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Women take over the tube: Njideka Akunyili Crosby for Brixton, Linder is Southwark-bound

Njideka Akunyili Crosby, 2016 (c) Brigitte Sire. Courtesy the artist and Victoria Miro, London & Venice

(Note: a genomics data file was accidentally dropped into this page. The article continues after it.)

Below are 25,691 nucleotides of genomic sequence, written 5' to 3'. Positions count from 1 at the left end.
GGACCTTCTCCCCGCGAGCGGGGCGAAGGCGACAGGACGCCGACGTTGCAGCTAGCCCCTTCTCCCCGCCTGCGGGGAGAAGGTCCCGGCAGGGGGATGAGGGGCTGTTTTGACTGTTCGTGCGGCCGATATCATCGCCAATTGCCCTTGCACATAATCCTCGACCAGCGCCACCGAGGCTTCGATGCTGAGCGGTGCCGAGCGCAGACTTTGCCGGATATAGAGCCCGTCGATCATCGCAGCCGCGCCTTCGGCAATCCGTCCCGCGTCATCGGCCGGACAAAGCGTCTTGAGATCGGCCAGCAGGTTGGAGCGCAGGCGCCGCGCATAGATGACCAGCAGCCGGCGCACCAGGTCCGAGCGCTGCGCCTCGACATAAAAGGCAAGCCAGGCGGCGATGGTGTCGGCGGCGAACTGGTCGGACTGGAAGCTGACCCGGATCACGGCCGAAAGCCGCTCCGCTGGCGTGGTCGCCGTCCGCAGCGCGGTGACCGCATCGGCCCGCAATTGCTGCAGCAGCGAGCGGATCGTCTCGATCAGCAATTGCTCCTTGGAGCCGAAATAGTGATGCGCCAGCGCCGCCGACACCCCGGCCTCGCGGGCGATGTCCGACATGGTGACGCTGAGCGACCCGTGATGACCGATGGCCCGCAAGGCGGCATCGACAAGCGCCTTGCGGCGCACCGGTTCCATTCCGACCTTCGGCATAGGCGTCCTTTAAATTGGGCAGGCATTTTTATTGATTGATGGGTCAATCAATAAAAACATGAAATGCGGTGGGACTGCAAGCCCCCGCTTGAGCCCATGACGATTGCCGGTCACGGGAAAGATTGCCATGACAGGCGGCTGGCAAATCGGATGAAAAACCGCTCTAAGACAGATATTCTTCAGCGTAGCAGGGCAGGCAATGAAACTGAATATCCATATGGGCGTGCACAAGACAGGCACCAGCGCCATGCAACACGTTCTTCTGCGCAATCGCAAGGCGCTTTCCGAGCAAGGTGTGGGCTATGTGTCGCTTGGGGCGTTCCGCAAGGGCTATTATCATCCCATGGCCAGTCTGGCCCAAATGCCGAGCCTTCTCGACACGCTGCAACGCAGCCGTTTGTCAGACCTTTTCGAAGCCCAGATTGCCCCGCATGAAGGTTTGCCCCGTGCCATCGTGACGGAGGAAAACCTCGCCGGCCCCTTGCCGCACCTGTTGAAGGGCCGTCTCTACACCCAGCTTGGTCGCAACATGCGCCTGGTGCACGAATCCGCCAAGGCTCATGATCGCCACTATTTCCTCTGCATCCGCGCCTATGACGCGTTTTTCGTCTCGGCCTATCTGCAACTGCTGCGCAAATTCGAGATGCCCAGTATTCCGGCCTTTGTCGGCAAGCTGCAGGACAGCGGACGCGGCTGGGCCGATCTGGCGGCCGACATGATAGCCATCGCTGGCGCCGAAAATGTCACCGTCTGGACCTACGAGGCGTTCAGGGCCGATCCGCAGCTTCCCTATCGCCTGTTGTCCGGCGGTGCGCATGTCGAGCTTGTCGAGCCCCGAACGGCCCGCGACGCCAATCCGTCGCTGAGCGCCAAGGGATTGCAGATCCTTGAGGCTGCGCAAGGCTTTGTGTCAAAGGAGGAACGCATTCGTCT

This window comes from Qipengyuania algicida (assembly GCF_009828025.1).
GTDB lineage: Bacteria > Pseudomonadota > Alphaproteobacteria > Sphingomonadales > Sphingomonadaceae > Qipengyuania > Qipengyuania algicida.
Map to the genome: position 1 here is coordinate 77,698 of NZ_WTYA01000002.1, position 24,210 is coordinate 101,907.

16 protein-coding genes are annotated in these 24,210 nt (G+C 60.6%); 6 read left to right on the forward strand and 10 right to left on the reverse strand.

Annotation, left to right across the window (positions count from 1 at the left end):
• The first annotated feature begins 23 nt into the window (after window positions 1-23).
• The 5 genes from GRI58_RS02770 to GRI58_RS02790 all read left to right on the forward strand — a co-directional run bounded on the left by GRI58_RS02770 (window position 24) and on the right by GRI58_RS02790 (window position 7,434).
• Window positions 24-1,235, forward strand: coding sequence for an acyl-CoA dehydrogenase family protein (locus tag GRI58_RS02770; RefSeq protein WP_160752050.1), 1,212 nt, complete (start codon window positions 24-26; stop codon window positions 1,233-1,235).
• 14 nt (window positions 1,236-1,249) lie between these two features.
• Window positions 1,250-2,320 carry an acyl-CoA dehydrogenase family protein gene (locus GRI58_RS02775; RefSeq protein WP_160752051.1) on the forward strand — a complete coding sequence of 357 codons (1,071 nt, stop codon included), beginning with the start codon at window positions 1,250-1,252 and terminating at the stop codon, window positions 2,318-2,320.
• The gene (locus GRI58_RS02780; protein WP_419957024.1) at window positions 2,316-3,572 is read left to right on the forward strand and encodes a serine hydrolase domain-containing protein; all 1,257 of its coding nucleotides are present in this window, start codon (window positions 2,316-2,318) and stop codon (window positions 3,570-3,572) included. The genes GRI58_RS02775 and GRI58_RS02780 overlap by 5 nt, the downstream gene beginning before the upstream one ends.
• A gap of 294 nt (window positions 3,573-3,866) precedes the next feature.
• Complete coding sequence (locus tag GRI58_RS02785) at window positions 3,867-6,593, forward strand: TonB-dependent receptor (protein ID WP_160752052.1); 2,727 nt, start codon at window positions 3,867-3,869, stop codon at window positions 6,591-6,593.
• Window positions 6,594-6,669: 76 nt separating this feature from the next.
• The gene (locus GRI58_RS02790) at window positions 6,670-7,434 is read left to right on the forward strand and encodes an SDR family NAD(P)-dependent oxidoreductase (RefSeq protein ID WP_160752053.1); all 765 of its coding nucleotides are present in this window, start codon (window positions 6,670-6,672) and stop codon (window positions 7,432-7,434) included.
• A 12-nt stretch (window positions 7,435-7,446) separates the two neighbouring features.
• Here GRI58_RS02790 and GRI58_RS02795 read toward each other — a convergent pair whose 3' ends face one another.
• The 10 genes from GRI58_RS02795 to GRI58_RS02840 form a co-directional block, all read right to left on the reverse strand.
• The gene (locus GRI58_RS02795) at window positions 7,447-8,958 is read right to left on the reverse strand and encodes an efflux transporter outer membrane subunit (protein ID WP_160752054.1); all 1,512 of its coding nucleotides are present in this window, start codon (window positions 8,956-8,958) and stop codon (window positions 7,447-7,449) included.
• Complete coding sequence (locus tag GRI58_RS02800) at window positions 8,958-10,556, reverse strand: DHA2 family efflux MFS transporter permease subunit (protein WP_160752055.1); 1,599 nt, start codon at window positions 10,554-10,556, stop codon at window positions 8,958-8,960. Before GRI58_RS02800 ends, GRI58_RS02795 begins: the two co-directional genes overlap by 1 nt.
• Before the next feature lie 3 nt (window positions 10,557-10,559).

Look out next year for a major new work at Brixton underground station by Njideka Akunyili Crosby. The Nigerian-born artist, who was named a MacArthur fellow this year, has shown works at the Istanbul Biennial and Prospect New Orleans. Crosby now takes on Brixton tube station as part of a year-long programme dedicated to women artists launched by the commissioning organisation Art on the Underground. The initiative marks 100 years since the Representation of the People Act which enabled men and some women over the age of 30 to vote for the first time. The UK artist Heather Phillipson will show an 80-metre long sculptural installation at Gloucester Road station while established artist Linder will unveil billboard art at the Southwark stop (an extra treat is Romanian artist Geta Brătescu's design for a Tube map cover). Eleanor Pinfield, head of Art on the Underground, says that through 2018 Art on the Underground will “underline the message that there is no single women's voice in art; there are however many urgent voices that can challenge the city's structures of male power.”